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    5 reasons physicians should choose marijuana over opioids

    Editor's Note: Welcome to Medical Economics' blog section which features contributions from members of the medical community. These blogs are an opportunity for bloggers to engage with readers about a topic that is top of mind, whether it is practice management, experiences with patients, the industry, medicine in general, or healthcare reform. The series continues with this blog by Jonathan Kaplan, MD, MPH, a board-certified plasic surgeon based in San Francisco, California. The views expressed in these blogs are those of their respective contributors and do not represent the views of Medical Economics or UBM Medica.

     

    Regardless of your personal bent on the topic, marijuana use for medicinal purposes is now legal in 29 states plus the District of Columbia. That's a lot of places where patients can legally be prescribed and purchase medical marijuana for an assortment of ailments, including recovery after surgery. Before dismissing the idea because of the perceived stigma, warranted or not, with marijuana use, consider these 5 reasons why your postop patient should consider rolling a joint after surgery:

    1. Avoid opioid overdose and addiction

    The current opioid crisis has contributed to over $55 billion in health and social costs. Could marijuana use after surgery ironically be the answer to the opioid crisis in America?  

     

    FURTHER READING: America's self-inflicted opioid crisis

     

    When you consider the following facts, it's not such an unreasonable conclusion. In this recent study, most consumers try opioids (Percocet, Vicodin, etc.) for the first time after undergoing surgery. Of those, 6% continue using opioids for at least three months after surgery. So, what if those patients were never offered opioids in the first place? What if their doctors gave them a prescription for marijuana instead?

    There's reason to believe the replacement of opioids with marijuana can reduce dependency on opioids. According to this study in JAMA Internal Medicine, "Medical cannabis laws are associated with significantly lower state-level opioid overdose mortality rates." The article goes on to say, "In states with a medical marijuana law, overdose deaths from opioids like morphine, oxycodone and heroin decreased by an average of 20% after one year, 25% by two years and up to 33% by years five and six compared to what would have been expected..."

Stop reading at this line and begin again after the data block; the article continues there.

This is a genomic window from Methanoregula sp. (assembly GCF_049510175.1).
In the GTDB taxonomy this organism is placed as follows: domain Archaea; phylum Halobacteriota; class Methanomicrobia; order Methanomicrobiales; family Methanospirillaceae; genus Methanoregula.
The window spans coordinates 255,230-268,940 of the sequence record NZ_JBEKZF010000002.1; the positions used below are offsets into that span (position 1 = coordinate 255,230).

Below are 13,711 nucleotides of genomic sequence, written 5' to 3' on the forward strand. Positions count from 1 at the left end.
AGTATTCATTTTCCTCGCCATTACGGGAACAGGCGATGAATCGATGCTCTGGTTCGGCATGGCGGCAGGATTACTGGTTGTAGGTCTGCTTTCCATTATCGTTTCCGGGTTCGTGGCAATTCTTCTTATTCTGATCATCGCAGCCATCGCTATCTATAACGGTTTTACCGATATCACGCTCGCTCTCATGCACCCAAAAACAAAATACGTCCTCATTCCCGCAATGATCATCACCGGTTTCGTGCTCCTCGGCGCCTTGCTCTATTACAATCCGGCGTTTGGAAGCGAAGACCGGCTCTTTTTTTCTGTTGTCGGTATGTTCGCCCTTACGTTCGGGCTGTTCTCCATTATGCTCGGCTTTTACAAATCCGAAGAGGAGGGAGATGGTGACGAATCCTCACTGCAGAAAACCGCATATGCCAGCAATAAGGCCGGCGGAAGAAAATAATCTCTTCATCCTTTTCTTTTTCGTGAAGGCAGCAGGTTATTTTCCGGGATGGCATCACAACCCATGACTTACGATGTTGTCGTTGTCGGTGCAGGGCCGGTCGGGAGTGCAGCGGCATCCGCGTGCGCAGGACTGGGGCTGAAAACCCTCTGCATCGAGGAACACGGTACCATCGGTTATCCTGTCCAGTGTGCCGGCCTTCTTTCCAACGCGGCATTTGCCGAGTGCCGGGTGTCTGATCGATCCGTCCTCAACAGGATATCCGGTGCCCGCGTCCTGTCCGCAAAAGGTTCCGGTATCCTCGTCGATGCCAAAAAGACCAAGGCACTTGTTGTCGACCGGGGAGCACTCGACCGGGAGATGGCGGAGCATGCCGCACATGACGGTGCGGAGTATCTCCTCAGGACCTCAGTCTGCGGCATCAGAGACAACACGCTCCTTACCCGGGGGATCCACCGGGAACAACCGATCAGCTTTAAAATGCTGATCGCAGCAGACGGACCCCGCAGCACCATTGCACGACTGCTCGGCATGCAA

And it's not just the risk of dependency that's concerning. There's also the risk of an accidental overdose. I prescribe Percocet for all of my postop patients. Usually there's not a problem with dependency or overdose but an overdose occurred once, and once is enough. Instead of taking their Percocet "prn pain," the patient took their pain medication around the clock. When combined with the fact that the patient was opioid naive, their respiratory rate dropped and the patient had to go to the hospital. The patient recovered without any need for reversal medications like Narcan but obviously it was a scary, avoidable situation for the patient and family (and me).

     

    RELATED: Is this a solution to the opioid crisis?

     

    In contrast to opioids, the risk of overdose with marijuana is impossible because according to the National Cancer Institute, “cannabinoid receptors, unlike opioid receptors, are not located in the brainstem areas controlling respiration.” In other words, my patient whose respirations slowed from Percocet would not have had the same experience with marijuana.

    Next: Decreasing pain the right way

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